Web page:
In game design there is a commonly made distinction between “emergence” and “scripting”, but the distinction is often poorly explained. Emergence is often treated as some kind of ‘magic’ that just happens (or fails to happen) when a system is complicated enough. Or else is just a term used to explain anything unexpected in a game or unintended by the designer. We are only beginning to understand reliable ways to engineer emergence deliberately, with specific goals in mind.
Rather than speak of ‘emergence’, I see a more useful distinction between ‘endogenous’ and ‘exogenous’ variables in economics. The exogenous variables are those whose value is imposed from outside the system, while the ‘endogenous’ variables arise from the system itself. So, for example, in an economics problem the supply and demand curves are often exogenous (externally imposed) but the price is endogenous (the outcome of balancing supply and demand).
Because these two words look so annoyingly similar, I prefer to use ‘intrinsic‘ (endogenous, internal) and ‘extrinsic‘ (exogenous, external) instead, which have roughly the same meaning.
Consider jumping in a platform game. How far does a jump take you? This may be intrinsic or extrinsic depending on the game. A simple platformer will have a discrete ‘jump’ action which will move you through a prescribed arc. In this case, the jump distance is extrinsic — it is a number externally imposed by the designer. A more complex platformer might have a richer physics model which is used to plot the jump. The result will then depend on a number of interacting variables in the system — i.e. it is intrinsic.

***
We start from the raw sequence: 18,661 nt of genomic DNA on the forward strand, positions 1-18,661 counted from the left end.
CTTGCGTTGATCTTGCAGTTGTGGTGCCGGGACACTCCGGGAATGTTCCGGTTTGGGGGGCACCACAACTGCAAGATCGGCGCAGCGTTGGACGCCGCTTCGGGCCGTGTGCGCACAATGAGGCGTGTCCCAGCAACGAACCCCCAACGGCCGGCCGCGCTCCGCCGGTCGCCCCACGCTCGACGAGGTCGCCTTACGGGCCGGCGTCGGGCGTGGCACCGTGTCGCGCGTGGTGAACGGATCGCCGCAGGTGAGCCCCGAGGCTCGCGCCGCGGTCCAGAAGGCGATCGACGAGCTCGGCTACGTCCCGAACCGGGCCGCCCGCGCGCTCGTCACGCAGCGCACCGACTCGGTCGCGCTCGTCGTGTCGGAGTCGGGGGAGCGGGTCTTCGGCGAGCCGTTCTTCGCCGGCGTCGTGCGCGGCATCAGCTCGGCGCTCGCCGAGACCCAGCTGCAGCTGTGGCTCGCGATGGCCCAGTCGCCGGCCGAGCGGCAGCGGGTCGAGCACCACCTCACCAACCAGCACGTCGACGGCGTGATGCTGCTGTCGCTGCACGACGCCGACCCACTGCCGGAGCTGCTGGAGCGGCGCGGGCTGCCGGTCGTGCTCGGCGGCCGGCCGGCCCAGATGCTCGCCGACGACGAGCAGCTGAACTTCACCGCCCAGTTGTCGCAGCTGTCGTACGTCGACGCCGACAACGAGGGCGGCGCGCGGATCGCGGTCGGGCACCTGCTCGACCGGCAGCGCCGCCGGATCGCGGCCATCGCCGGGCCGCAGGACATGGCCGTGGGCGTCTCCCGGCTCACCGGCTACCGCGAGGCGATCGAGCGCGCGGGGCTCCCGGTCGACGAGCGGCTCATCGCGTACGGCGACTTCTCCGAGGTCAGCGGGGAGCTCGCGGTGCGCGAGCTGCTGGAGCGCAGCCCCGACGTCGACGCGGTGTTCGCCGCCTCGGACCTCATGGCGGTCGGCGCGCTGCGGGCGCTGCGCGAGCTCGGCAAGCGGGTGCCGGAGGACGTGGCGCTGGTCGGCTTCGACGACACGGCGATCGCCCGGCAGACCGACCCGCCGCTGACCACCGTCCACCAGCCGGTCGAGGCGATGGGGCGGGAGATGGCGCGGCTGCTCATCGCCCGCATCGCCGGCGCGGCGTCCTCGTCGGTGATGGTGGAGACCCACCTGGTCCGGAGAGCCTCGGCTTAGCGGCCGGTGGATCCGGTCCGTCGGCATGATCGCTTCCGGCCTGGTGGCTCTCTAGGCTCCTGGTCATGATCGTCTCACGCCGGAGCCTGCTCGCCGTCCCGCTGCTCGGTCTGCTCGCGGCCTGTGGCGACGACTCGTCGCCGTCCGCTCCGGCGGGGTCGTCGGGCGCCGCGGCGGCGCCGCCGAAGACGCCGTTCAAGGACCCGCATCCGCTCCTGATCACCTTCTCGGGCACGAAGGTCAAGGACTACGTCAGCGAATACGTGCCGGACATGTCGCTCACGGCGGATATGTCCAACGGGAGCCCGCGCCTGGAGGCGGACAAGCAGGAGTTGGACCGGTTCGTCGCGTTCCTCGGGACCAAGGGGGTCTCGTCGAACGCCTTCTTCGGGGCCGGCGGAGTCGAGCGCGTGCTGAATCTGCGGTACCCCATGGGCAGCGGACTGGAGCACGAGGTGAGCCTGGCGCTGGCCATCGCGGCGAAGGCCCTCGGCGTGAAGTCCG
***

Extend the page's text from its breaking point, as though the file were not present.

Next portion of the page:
Two levels of interpretation
Often there is a layer of abstraction between the extrinsic and intrinsic variables of the game. The game simulates some aspect (eg physics) at a fine grained level (velocities, forces), but the player observes and interprets it at a more abstract level (character movement). We recognise patterns at the higher level, but these patterns are not explicitly represented in the game rules. We call this ‘emergence’, but it is really a feature of our abilities as pattern recognisers than a feature of the game. When the game is too complex for us to grasp at both levels simultaneously, it can seem like magic.
Where these two-level of representation exist, the game can feel more ‘open‘ — that is it can provide a large possibility space for action with subtlety. The opposite it a ‘closed’ game, one where the outcomes of actions are extrinsic – press the jump button and you do the jump action, press the punch button and you punch. Many ‘street fighter’ games work this way, they have rich ‘combo’ sets, but each combo is extrinsically defined – you press this precise combination of buttons and it plays that scripted animation.